Allied troops landed on the Normandy coast of France in tremendous strength by cloudy daylight today and stormed several miles inland with tanks and infantry in the grand assault which Gen. Dwight D. Eisenhower called a crusade in which ‘we will accept nothing less than full victory.’
German broadcasts said the Allies penetrated several kilometers between Caen and Isigny, which are 35 miles apart and respectively nine and two miles from the sea.
Prime Minister Churchill told the House of Commons part of the record-shattering number of parachute and glider troops were fighting in Caen, and had seized a number of important bridges in the invasion area.
German opposition apparently was less effective than expected, although fierce in many respects, and the Germans said they were bringing reinforcements continuously up to the coast, where ‘a battle for life or death is in progress.’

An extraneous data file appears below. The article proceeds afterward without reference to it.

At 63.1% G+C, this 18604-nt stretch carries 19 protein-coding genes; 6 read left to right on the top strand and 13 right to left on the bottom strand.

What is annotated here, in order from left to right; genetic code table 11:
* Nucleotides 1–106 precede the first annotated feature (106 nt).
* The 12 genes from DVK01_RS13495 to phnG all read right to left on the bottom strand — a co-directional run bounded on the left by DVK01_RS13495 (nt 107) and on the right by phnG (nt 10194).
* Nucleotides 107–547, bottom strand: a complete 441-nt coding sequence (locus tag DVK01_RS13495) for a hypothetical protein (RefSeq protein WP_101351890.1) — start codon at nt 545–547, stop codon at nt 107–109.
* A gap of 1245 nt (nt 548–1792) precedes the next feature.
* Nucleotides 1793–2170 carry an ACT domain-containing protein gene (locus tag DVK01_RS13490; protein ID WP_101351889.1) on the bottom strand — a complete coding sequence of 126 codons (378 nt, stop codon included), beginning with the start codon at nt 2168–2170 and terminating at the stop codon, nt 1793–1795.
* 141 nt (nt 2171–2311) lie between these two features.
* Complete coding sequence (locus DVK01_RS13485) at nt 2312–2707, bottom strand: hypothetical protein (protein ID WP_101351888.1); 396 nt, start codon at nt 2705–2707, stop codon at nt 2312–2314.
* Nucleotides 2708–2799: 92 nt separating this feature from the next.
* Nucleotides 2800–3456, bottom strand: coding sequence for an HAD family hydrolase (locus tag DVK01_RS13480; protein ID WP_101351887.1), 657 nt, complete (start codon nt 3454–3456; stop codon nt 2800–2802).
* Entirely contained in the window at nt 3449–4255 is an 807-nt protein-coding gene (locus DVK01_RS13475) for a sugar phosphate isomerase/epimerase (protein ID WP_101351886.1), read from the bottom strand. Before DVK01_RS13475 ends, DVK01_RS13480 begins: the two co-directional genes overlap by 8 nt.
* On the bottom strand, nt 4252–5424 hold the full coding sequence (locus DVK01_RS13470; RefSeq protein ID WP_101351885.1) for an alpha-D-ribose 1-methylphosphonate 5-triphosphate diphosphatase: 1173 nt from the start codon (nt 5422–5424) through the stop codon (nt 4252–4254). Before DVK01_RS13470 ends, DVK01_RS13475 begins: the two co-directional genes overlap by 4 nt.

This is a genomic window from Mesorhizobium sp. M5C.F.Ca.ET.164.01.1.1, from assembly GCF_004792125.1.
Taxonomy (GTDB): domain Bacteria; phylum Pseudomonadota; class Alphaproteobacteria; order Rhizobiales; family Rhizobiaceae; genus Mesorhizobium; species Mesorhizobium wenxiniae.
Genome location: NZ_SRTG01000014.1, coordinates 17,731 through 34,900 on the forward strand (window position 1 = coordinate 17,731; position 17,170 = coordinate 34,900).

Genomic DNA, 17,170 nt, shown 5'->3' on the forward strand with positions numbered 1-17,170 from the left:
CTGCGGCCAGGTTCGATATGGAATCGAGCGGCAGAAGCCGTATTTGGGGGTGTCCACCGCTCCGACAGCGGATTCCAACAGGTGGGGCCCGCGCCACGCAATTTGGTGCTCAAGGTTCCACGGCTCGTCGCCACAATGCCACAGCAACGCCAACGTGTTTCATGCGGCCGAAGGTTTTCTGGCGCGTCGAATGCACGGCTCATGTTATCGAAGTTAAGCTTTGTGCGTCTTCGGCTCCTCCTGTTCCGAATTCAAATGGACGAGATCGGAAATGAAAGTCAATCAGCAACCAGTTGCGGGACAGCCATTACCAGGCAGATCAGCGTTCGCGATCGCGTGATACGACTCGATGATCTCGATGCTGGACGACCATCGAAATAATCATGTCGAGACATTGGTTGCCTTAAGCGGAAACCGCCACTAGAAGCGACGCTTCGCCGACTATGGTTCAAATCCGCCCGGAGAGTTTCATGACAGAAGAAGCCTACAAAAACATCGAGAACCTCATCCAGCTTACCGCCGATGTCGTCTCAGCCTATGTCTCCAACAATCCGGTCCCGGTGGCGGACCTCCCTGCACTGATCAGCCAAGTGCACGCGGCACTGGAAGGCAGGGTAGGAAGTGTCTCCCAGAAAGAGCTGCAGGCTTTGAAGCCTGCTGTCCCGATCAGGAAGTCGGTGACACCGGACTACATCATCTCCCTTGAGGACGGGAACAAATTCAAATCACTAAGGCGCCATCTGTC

The seaborne troops, led by Gen. Sir Bernard L. Montgomery, surged across the channel from England by 4,000 regular ships and additional thousands of smaller craft.
They were preceded by massed flights of parachute and glider forces who landed inland during the dark. Eleven thousand planes supported the attack.
The German radio said the landings were made from Cherbourg to Le Havre — a strip of coast roughly 100 miles long — and later said additional landings, were being made ‘west of Cherbourg,’ indicating the Allies intended to seize the Normandy peninsula with its ports and airdromes as the first base.